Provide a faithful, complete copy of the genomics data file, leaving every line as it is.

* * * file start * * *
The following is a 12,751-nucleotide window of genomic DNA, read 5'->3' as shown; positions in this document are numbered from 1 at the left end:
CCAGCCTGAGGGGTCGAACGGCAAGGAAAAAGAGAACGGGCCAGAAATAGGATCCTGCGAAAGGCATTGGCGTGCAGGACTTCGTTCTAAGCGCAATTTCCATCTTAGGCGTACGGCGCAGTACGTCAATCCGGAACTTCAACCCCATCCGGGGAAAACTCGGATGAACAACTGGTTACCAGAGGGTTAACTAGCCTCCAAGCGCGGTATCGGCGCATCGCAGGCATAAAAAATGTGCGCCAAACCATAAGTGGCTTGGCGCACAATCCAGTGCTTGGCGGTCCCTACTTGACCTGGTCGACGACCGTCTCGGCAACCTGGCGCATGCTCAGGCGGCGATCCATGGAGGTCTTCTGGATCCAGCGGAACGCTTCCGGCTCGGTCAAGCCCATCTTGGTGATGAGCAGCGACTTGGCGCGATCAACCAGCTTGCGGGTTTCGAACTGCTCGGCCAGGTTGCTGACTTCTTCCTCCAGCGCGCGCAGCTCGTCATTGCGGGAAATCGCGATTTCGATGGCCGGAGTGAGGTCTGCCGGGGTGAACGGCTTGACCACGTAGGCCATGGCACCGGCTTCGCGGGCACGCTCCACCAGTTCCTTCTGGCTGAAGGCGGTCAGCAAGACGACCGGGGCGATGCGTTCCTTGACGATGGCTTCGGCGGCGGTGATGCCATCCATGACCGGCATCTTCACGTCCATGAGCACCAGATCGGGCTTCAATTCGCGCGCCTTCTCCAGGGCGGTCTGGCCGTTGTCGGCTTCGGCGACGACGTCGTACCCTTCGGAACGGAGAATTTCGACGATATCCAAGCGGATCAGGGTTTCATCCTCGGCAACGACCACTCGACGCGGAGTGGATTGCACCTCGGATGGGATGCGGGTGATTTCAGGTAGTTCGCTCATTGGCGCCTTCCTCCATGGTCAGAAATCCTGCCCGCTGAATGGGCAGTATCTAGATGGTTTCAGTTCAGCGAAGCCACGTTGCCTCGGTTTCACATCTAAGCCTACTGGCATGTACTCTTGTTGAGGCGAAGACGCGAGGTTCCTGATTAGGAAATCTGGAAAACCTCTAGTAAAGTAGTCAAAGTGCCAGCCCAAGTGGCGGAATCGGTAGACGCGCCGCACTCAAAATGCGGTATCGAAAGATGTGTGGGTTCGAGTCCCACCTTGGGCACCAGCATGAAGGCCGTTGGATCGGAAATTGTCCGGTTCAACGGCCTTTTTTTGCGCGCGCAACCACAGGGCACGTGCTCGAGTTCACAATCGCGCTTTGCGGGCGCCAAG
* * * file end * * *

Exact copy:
The following is a 12,751-nucleotide window of genomic DNA, read 5'->3' as shown; positions in this document are numbered from 1 at the left end:
CCAGCCTGAGGGGTCGAACGGCAAGGAAAAAGAGAACGGGCCAGAAATAGGATCCTGCGAAAGGCATTGGCGTGCAGGACTTCGTTCTAAGCGCAATTTCCATCTTAGGCGTACGGCGCAGTACGTCAATCCGGAACTTCAACCCCATCCGGGGAAAACTCGGATGAACAACTGGTTACCAGAGGGTTAACTAGCCTCCAAGCGCGGTATCGGCGCATCGCAGGCATAAAAAATGTGCGCCAAACCATAAGTGGCTTGGCGCACAATCCAGTGCTTGGCGGTCCCTACTTGACCTGGTCGACGACCGTCTCGGCAACCTGGCGCATGCTCAGGCGGCGATCCATGGAGGTCTTCTGGATCCAGCGGAACGCTTCCGGCTCGGTCAAGCCCATCTTGGTGATGAGCAGCGACTTGGCGCGATCAACCAGCTTGCGGGTTTCGAACTGCTCGGCCAGGTTGCTGACTTCTTCCTCCAGCGCGCGCAGCTCGTCATTGCGGGAAATCGCGATTTCGATGGCCGGAGTGAGGTCTGCCGGGGTGAACGGCTTGACCACGTAGGCCATGGCACCGGCTTCGCGGGCACGCTCCACCAGTTCCTTCTGGCTGAAGGCGGTCAGCAAGACGACCGGGGCGATGCGTTCCTTGACGATGGCTTCGGCGGCGGTGATGCCATCCATGACCGGCATCTTCACGTCCATGAGCACCAGATCGGGCTTCAATTCGCGCGCCTTCTCCAGGGCGGTCTGGCCGTTGTCGGCTTCGGCGACGACGTCGTACCCTTCGGAACGGAGAATTTCGACGATATCCAAGCGGATCAGGGTTTCATCCTCGGCAACGACCACTCGACGCGGAGTGGATTGCACCTCGGATGGGATGCGGGTGATTTCAGGTAGTTCGCTCATTGGCGCCTTCCTCCATGGTCAGAAATCCTGCCCGCTGAATGGGCAGTATCTAGATGGTTTCAGTTCAGCGAAGCCACGTTGCCTCGGTTTCACATCTAAGCCTACTGGCATGTACTCTTGTTGAGGCGAAGACGCGAGGTTCCTGATTAGGAAATCTGGAAAACCTCTAGTAAAGTAGTCAAAGTGCCAGCCCAAGTGGCGGAATCGGTAGACGCGCCGCACTCAAAATGCGGTATCGAAAGATGTGTGGGTTCGAGTCCCACCTTGGGCACCAGCATGAAGGCCGTTGGATCGGAAATTGTCCGGTTCAACGGCCTTTTTTTGCGCGCGCAACCACAGGGCACGTGCTCGAGTTCACAATCGCGCTTTGCGGGCGCCAAG